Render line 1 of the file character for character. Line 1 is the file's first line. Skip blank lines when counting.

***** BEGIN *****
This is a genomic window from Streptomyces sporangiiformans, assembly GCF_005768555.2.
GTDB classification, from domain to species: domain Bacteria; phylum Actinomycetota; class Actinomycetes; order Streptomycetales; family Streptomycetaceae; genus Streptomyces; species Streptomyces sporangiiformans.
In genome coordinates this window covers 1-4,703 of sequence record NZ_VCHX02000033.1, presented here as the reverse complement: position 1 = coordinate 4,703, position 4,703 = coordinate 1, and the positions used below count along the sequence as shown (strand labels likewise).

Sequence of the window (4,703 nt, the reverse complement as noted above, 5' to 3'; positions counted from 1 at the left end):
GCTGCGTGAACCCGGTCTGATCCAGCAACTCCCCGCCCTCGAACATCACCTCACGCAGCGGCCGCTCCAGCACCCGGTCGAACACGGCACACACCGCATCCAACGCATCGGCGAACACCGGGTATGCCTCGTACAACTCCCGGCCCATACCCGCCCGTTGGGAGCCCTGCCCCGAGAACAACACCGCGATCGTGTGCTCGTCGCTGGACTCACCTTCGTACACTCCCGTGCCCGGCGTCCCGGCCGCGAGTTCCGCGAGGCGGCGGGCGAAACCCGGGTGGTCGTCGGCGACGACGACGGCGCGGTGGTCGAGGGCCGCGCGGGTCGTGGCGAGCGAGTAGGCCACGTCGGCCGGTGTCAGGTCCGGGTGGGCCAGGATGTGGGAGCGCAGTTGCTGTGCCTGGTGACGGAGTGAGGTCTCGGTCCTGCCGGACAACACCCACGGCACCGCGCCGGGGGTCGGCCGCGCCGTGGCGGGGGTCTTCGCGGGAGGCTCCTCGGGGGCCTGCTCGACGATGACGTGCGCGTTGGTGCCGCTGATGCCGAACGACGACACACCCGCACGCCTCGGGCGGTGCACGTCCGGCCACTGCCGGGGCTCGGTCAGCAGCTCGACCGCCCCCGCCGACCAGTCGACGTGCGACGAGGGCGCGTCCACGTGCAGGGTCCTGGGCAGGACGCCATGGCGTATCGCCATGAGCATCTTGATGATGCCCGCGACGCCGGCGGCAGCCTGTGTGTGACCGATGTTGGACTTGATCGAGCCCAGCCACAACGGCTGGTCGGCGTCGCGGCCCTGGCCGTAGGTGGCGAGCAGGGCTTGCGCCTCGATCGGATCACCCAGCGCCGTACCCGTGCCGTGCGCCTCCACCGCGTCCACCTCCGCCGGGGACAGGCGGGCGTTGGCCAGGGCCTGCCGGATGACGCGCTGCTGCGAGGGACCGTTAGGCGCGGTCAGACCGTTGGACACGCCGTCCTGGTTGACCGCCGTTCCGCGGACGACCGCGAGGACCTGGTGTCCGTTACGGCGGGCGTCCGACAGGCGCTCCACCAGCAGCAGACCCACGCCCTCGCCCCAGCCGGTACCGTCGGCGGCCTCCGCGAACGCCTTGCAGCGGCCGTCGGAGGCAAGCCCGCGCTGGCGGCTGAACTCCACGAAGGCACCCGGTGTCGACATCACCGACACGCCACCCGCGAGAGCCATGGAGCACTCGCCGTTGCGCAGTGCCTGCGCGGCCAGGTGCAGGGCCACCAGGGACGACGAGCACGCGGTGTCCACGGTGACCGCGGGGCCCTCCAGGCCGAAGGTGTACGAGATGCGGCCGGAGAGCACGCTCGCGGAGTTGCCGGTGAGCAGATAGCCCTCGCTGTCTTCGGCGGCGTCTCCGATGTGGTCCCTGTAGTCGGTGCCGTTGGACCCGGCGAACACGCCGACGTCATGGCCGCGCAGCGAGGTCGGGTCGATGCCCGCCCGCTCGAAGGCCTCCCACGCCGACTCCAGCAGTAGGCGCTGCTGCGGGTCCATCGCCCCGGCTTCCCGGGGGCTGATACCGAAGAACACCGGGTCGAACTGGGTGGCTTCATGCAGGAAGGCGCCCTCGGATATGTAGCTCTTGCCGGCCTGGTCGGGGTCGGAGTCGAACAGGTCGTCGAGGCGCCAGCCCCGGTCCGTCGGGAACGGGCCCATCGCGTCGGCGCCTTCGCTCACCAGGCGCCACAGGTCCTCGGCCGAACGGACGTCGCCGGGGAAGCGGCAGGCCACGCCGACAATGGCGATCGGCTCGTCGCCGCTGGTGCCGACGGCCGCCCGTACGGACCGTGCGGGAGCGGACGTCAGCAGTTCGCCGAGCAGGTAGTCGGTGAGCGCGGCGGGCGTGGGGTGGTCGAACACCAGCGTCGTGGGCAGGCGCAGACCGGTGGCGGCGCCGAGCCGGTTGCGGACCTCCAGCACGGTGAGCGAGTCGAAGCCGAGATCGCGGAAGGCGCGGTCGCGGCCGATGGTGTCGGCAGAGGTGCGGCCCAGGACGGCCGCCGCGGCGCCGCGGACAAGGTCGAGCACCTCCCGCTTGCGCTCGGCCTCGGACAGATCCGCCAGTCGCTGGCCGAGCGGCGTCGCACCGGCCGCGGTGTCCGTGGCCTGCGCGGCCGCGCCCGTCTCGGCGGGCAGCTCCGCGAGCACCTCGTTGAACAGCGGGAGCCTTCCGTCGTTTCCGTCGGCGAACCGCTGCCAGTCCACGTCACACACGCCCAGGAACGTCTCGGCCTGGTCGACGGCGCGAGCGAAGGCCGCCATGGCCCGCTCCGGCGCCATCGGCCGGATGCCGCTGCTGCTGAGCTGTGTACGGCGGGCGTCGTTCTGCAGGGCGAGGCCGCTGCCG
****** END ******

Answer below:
This is a genomic window from Streptomyces sporangiiformans, assembly GCF_005768555.2.